If Republican voters were to select their 2016 presidential nominee on raw talent alone, they would surely anoint Marco Rubio of Florida. As football scouts put it, the Cuban-American senator is the complete package.
Spanish speaker at a time when Republicans desperately need Latino votes? Check.
Fluid, hopeful communicator for a party lacking Reaganesque optimism? Check.
Risk-taking conservative who has proposed a sweeping tax overhaul plan in the name of 21st century economic transformation? Check.
Handsome, vigorous campaigner with star quality? Check. (The one-time high school standout says he was as fast on the football field as NFL all-star Wes Welker).
But, of course, the Republican contest—currently dominated by the bombast of Donald Trump—is more complicated than that.
Nationally, Rubio trails Trump as well as former Florida Gov. Jeb Bush and retired brain surgeon Ben Carson. The most recent survey in New Hampshire showed him tied for seventh place.
One challenge is his youth (he's 44) and status as a first-term senator, just as Barack Obama was in 2008. Many Republicans don't savor the parallel.
"I hear people say that," Rubio said in an interview at a Cuban restaurant in Detroit. "But the first thing is, I have achieved things before I even got into the U.S. Senate. I was the (House) speaker of the third-largest and most-diverse state in the country.
"I don't think Barack Obama failed because he was a senator, or because he hadn't been in the Senate long enough. I think he has failed because his ideas don't work."
Rubio has also faced unease among conservatives for his role in forging a bipartisan compromise on comprehensive immigration reform in 2013. Since it died in the House, the Republican immigration debate has shifted even further to the right.
"Here's the bottom line," he said. "We cannot pass a comprehensive bill. It doesn't have enough support among the population, and it doesn't have enough votes in Congress.
"How can we achieve reforms in a way that has a chance of becoming law?" he added. "Step one has to be to prove to people illegal immigration is under control.... Step two would then be modernizing our legal immigration system so that it's merit-based.... After you've done those things, I honestly believe we will be able to reasonably deal with those who are here illegally now."
His campaign's policy emphasis begins with his tax overhaul plan. It has drawn criticism from left and right alike on several grounds. It was not designed to be "revenue-neutral," which means it expands the federal budget deficit during the first 10 years. Its reduction in the top personal income tax rate, to 35 percent from the current 39.6 percent, is not large enough for some economic conservatives. Neither do they favor its large increase in child tax credits, which they say does nothing to spur economic growth.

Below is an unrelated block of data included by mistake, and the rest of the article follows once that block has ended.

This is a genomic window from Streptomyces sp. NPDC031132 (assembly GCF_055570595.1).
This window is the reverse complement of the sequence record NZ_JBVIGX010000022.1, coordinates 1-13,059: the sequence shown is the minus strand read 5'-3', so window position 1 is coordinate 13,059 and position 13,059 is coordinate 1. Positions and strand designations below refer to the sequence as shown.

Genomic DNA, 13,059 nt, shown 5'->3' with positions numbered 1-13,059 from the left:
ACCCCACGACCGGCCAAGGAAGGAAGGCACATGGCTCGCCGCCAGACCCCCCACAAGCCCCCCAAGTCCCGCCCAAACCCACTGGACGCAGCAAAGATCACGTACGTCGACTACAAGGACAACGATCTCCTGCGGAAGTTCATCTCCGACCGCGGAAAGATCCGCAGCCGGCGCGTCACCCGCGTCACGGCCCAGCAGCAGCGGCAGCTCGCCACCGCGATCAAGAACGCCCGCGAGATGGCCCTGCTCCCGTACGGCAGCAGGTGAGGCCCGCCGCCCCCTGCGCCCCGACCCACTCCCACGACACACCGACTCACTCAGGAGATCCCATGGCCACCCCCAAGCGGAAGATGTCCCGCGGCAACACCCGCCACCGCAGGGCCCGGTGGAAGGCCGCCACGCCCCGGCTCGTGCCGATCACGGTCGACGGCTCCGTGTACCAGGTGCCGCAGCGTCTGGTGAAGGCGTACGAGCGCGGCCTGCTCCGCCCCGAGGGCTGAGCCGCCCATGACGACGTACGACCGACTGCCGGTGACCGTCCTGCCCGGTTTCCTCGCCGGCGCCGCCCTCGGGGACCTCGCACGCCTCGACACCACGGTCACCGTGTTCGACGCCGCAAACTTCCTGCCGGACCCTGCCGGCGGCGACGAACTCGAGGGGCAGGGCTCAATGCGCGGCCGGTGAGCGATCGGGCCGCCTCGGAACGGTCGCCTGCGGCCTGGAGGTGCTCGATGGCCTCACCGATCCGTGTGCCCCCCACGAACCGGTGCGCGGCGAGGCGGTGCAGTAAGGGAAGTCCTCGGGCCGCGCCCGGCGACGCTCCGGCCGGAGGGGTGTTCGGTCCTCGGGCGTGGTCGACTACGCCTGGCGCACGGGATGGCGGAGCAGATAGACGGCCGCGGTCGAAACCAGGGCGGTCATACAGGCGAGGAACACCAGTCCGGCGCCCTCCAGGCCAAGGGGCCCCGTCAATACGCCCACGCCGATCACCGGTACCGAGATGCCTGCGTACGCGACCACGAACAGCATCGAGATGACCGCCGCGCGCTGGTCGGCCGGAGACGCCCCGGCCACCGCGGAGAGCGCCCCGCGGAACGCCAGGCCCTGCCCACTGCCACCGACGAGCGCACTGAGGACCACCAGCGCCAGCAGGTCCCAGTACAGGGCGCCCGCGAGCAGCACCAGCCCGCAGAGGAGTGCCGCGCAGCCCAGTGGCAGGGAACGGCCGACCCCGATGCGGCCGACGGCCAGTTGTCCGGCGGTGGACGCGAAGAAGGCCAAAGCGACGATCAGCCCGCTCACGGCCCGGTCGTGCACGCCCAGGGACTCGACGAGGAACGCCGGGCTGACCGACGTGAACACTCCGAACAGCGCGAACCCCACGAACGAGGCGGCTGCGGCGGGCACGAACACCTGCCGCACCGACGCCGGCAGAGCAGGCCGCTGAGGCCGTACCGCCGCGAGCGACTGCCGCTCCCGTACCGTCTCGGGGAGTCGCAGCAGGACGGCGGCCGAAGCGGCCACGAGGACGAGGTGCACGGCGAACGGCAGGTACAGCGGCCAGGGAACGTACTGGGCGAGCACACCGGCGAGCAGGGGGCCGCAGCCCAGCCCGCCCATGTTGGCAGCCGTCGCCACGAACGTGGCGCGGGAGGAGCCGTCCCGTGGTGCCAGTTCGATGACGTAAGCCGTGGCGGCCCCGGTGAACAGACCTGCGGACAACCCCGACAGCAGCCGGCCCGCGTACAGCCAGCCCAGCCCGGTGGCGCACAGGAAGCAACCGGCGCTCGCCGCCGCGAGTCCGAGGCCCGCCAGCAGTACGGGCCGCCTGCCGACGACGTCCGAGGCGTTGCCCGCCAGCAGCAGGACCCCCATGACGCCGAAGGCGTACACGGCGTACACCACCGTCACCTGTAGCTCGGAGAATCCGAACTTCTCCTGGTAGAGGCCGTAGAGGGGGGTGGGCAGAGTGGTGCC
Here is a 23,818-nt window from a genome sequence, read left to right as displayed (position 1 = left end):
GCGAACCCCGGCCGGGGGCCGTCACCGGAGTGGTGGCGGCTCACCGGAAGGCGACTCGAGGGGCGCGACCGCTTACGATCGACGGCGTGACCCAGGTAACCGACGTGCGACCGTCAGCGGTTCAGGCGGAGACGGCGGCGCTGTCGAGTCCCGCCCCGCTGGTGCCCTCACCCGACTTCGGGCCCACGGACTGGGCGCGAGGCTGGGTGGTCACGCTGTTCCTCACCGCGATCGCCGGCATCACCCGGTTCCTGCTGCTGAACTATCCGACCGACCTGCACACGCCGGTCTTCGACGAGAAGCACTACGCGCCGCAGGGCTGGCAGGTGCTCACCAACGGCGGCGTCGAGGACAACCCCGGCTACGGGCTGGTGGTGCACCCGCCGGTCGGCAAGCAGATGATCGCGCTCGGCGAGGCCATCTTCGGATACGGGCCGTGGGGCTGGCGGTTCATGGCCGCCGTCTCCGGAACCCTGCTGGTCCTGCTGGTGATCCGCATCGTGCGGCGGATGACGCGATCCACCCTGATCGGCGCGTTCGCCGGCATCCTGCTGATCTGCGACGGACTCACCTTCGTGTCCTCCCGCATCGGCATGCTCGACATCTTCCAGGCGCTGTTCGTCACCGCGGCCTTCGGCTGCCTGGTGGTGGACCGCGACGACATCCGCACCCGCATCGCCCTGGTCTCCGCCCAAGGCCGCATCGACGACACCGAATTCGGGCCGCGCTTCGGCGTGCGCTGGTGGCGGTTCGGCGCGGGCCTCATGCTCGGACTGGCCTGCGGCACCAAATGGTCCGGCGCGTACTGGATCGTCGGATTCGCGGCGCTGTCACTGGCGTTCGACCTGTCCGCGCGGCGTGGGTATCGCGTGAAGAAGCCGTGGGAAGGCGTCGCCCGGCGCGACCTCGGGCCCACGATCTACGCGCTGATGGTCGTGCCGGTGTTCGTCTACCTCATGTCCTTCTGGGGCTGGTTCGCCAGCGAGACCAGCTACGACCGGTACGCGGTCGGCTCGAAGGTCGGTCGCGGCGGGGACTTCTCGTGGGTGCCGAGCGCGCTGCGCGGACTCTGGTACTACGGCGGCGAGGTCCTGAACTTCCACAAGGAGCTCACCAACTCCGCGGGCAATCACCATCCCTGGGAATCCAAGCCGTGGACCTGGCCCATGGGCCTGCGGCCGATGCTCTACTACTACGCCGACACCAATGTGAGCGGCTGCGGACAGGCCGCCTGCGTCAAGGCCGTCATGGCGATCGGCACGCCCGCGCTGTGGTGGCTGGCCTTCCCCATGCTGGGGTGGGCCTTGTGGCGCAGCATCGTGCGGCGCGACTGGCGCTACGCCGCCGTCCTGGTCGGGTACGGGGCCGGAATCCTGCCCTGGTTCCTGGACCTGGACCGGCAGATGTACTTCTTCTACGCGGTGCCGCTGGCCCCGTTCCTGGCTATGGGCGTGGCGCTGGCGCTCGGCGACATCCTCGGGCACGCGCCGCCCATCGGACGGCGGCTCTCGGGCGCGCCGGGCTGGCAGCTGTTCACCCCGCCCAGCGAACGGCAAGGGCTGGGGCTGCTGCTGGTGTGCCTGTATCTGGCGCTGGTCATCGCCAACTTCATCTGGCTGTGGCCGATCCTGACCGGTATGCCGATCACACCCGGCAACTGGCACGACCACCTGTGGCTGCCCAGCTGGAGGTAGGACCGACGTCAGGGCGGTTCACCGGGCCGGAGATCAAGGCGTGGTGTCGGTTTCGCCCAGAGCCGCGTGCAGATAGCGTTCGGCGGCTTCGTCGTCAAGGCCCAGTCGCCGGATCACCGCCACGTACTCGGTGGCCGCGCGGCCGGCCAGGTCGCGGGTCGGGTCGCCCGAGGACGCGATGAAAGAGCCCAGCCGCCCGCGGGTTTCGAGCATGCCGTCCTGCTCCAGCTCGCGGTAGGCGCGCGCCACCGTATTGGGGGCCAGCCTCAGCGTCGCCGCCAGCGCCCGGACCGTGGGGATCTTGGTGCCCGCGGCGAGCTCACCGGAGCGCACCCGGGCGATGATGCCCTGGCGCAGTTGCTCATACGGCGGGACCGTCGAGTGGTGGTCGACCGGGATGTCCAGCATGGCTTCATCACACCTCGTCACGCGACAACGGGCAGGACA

"The growth happens on the business side," Rubio responded. He was referred to the plan's elimination of taxes on capital gains and dividends, its cut in the top corporate tax rate to 25 percent from 35 percent, and its provision for immediate tax deductions for business investment.
As for the child tax credits, he added, "You want to strengthen America? Strengthen families. Help families with the cost of daily living. People that are raising children are making an extraordinary investment in America's future. Those are our future taxpayers they're raising. Those are the people that are going to sustain Medicare and Social Security."
An unabashed social conservative, Rubio rejects the charge from Democrats that the candidate who talks of future-oriented economic policies looks in the opposite direction on issues such as abortion. He wants to outlaw it. Fetal-tissue research using tissue from abortions, he said, is immoral and wrong even though scientists credit it with important medical advances.
"The fact that that exists creates the industry that Planned Parenthood has now entered into," he said. "Just yesterday we see a video where a child whose heart was still beating had his brain removed. This is an outrage. It's grotesque. And American taxpayers are paying for it."
Rubio's strong performance in the first Republican presidential debate earlier this month sparked predictions that he would climb in the polls. The debate had a huge television audience.
So far, there's little evidence he has gotten a big boost.
"I'm not a political analyst. I'm a candidate," he said when asked about the aftermath. "We don't really pay attention to polls, especially in August when the election is this far ahead.
"This is all I can do: I'm going to go out, work as hard as I possibly can to deliver people my message about what I want to do if I'm elected president.... And then ultimately voters are going to make a choice when their moment comes."